Politically, a delegate is an appointed person to participate in a political process in which a major decision is made such as selecting the next presidential nominee of a certain political party. In the US, a superdelegate is a person who seats automatically through the nomination process without the obligation of supporting a particular candidate. Superdelegates are common in the US and are predominantly members of the Democratic Party. They are unpledged in that as they come for the Democratic National Convention, they have the right to support either candidate or even abstain. In 2016, the Superdelegates were 15% of the total delegates who attended the convention. They are also permitted to engage in the primary election just like any other citizen.
Origin of the Concept of Superdelegates
Between 1969 and 1970, a team was set to formulate the selection procedure for the Democrats nominations. It was led by George McGovern (Senator of South Dakota) and Donald M. Fraser (Minnesota representative). The team was mandated with making the process a true reflection of the people’s will in the primaries. The findings and recommendations of this commission led to increased number of primaries in the subsequent years. Nevertheless, the adjustment did not lead to victory among the Democrats. In May 1981, criticism from the media was that Democrats were losers and has lost leadership ability. This was a turning point in which a team of 70 individuals was set to look into the weaknesses of the nomination process and come up with solutions. The Governor Jim Hunt-led commission recommended a hybrid of delegates and Superdelegates which has proved to be a success with a number of presidential wins after that.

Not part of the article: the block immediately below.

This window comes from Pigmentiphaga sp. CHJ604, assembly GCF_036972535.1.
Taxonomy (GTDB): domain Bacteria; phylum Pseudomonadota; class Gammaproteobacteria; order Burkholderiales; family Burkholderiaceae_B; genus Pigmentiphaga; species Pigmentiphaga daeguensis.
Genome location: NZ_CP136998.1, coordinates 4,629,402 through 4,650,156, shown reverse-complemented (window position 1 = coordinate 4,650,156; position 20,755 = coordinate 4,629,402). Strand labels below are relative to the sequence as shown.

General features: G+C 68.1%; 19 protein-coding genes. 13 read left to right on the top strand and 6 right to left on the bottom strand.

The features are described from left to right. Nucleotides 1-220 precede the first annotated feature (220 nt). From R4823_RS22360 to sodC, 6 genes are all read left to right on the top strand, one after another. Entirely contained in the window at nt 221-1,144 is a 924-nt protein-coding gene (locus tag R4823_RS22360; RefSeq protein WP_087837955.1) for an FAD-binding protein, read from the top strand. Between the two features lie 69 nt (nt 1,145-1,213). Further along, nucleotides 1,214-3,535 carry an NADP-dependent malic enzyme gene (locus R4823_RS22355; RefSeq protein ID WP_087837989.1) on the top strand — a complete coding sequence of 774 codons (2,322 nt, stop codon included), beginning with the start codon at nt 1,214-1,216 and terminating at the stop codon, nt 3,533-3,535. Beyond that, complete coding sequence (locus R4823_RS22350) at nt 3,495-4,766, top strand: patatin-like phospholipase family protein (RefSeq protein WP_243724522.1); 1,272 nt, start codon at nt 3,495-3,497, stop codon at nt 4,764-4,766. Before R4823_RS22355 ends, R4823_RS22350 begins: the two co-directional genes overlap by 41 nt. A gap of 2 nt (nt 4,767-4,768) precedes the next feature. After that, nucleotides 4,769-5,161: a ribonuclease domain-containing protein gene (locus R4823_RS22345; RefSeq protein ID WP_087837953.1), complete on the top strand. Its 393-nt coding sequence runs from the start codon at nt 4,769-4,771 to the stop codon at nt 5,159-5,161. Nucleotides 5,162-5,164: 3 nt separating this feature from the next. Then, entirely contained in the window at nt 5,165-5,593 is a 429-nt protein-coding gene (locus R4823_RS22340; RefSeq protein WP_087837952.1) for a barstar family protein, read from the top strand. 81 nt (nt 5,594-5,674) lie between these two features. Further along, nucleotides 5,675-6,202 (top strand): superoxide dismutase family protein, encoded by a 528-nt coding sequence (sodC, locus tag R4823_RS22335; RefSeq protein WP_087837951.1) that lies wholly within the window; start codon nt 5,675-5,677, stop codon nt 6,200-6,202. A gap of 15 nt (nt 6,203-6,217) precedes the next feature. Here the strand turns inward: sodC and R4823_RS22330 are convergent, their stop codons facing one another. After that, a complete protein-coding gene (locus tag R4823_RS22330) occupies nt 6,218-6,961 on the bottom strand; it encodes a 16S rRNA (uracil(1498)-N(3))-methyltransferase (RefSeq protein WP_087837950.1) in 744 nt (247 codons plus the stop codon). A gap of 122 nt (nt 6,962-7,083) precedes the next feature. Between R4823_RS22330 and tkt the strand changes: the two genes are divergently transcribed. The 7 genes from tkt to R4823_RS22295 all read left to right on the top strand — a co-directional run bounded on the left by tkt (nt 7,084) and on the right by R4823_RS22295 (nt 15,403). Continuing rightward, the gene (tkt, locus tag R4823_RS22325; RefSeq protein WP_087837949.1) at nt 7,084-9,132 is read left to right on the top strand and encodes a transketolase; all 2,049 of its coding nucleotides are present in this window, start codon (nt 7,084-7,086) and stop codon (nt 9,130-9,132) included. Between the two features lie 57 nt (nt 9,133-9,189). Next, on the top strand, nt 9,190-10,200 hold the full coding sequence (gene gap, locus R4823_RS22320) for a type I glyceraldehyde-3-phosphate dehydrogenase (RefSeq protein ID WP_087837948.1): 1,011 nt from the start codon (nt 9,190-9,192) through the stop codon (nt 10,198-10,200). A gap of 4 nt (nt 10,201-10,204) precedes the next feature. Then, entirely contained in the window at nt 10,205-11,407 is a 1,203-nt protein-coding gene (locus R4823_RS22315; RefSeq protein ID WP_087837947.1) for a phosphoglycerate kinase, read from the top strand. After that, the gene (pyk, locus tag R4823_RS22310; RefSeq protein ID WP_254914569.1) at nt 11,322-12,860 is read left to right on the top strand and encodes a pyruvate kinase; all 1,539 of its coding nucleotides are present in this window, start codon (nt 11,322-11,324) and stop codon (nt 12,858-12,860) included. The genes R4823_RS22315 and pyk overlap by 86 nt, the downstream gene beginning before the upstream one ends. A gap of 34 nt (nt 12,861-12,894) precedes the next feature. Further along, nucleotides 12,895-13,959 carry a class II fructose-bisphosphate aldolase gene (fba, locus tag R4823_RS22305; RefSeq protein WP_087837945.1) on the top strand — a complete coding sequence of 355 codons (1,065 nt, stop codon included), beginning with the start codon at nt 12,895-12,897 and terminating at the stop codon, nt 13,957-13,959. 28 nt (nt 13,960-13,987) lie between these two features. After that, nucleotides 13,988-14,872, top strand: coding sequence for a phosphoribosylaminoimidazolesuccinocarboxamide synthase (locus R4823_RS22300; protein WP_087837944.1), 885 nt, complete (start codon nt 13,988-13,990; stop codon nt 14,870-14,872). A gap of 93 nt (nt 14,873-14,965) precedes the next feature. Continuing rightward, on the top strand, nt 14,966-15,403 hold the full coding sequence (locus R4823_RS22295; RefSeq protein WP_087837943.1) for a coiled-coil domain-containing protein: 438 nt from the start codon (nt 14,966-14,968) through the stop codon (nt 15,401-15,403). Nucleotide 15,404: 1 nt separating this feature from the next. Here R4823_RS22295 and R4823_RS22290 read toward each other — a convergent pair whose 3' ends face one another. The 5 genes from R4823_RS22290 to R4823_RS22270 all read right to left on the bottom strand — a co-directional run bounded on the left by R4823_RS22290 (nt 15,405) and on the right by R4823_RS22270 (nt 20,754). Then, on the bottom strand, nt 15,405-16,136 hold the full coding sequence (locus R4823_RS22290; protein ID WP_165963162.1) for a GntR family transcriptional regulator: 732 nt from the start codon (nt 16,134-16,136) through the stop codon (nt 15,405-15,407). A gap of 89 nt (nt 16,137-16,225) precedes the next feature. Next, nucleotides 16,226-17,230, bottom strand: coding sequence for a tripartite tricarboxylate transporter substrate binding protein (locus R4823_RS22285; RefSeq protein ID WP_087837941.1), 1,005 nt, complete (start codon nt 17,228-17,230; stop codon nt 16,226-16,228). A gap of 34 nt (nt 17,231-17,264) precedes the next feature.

Categories of Superdelegates
1. Democratic National Committee – The Democratic Party has various office bearers from each state and territory. These include the chairs and their assistants. The DNC total membership is usually 437.
2. The governors elected on the Democratic ticket
3. Democratic members of Congress who are 191 in number including Senators, US state representatives including the shadow senators, and non-voting delegates from Washington D.C
4. Recognized and respected leaders such as a sitting president, vice president, leaders of the Congress, or even a retired president. In 2006 this cluster had a total of 20 members.
Difference Between Superdelegates and Ordinary Delegates
An ordinary delegate, also known as a pledged delegate, is nominated on the account of preferred candidate in the presidential race during the primaries. In the convention, they must clearly state and vote for their chosen candidate. The number of vacancies is based on the votes during the primary elections. They are further classified into three distinctive groups namely the district, at-large, and PLEO (Party Leaders and Elected Officials). There are a fixed number of such delegates per state.
On the other hand, a superdelegate attends the convention by virtual of being in a particular office, either currently or previously, and is not bound to support a particular candidate. They can choose to either endorse or abstain. The number of these unpledged delegates can increase or decrease in the time of campaign.
Criticism of the Superdelegates System
Susan Estrich pointed out that the Superdelegates might be more influential than the pledged delegates regardless of their numbers leading to nominating an unpopular, weaker candidate.
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